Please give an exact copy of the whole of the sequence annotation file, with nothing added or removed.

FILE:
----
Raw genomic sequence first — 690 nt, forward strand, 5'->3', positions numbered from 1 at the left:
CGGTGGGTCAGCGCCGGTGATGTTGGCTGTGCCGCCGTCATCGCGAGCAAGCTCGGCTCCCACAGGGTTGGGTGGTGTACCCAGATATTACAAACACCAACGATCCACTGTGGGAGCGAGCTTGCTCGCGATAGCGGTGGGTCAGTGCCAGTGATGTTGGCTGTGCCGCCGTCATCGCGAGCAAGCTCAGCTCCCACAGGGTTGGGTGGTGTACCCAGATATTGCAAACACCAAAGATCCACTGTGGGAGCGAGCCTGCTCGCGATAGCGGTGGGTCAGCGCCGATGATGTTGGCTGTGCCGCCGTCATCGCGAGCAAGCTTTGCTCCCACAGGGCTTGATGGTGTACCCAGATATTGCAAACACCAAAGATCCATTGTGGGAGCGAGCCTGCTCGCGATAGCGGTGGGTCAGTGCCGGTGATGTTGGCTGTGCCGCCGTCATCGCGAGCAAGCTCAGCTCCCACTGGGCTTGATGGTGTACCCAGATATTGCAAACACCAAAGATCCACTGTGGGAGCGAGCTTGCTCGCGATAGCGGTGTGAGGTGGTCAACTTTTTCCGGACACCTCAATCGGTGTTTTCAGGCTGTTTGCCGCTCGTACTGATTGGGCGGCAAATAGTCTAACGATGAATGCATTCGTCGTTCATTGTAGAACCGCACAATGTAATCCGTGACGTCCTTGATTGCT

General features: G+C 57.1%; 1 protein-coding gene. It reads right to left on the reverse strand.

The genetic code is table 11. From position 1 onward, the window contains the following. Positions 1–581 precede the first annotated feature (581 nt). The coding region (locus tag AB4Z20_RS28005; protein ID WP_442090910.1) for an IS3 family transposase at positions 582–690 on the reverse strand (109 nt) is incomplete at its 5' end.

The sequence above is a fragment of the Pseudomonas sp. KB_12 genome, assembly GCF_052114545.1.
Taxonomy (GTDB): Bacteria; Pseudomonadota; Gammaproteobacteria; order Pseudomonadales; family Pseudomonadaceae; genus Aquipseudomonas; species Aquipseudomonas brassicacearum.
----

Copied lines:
Raw genomic sequence first — 690 nt, forward strand, 5'->3', positions numbered from 1 at the left:
CGGTGGGTCAGCGCCGGTGATGTTGGCTGTGCCGCCGTCATCGCGAGCAAGCTCGGCTCCCACAGGGTTGGGTGGTGTACCCAGATATTACAAACACCAACGATCCACTGTGGGAGCGAGCTTGCTCGCGATAGCGGTGGGTCAGTGCCAGTGATGTTGGCTGTGCCGCCGTCATCGCGAGCAAGCTCAGCTCCCACAGGGTTGGGTGGTGTACCCAGATATTGCAAACACCAAAGATCCACTGTGGGAGCGAGCCTGCTCGCGATAGCGGTGGGTCAGCGCCGATGATGTTGGCTGTGCCGCCGTCATCGCGAGCAAGCTTTGCTCCCACAGGGCTTGATGGTGTACCCAGATATTGCAAACACCAAAGATCCATTGTGGGAGCGAGCCTGCTCGCGATAGCGGTGGGTCAGTGCCGGTGATGTTGGCTGTGCCGCCGTCATCGCGAGCAAGCTCAGCTCCCACTGGGCTTGATGGTGTACCCAGATATTGCAAACACCAAAGATCCACTGTGGGAGCGAGCTTGCTCGCGATAGCGGTGTGAGGTGGTCAACTTTTTCCGGACACCTCAATCGGTGTTTTCAGGCTGTTTGCCGCTCGTACTGATTGGGCGGCAAATAGTCTAACGATGAATGCATTCGTCGTTCATTGTAGAACCGCACAATGTAATCCGTGACGTCCTTGATTGCT

General features: G+C 57.1%; 1 protein-coding gene. It reads right to left on the reverse strand.

The genetic code is table 11. From position 1 onward, the window contains the following. Positions 1–581 precede the first annotated feature (581 nt). The coding region (locus tag AB4Z20_RS28005; protein ID WP_442090910.1) for an IS3 family transposase at positions 582–690 on the reverse strand (109 nt) is incomplete at its 5' end.

The sequence above is a fragment of the Pseudomonas sp. KB_12 genome, assembly GCF_052114545.1.
Taxonomy (GTDB): Bacteria; Pseudomonadota; Gammaproteobacteria; order Pseudomonadales; family Pseudomonadaceae; genus Aquipseudomonas; species Aquipseudomonas brassicacearum.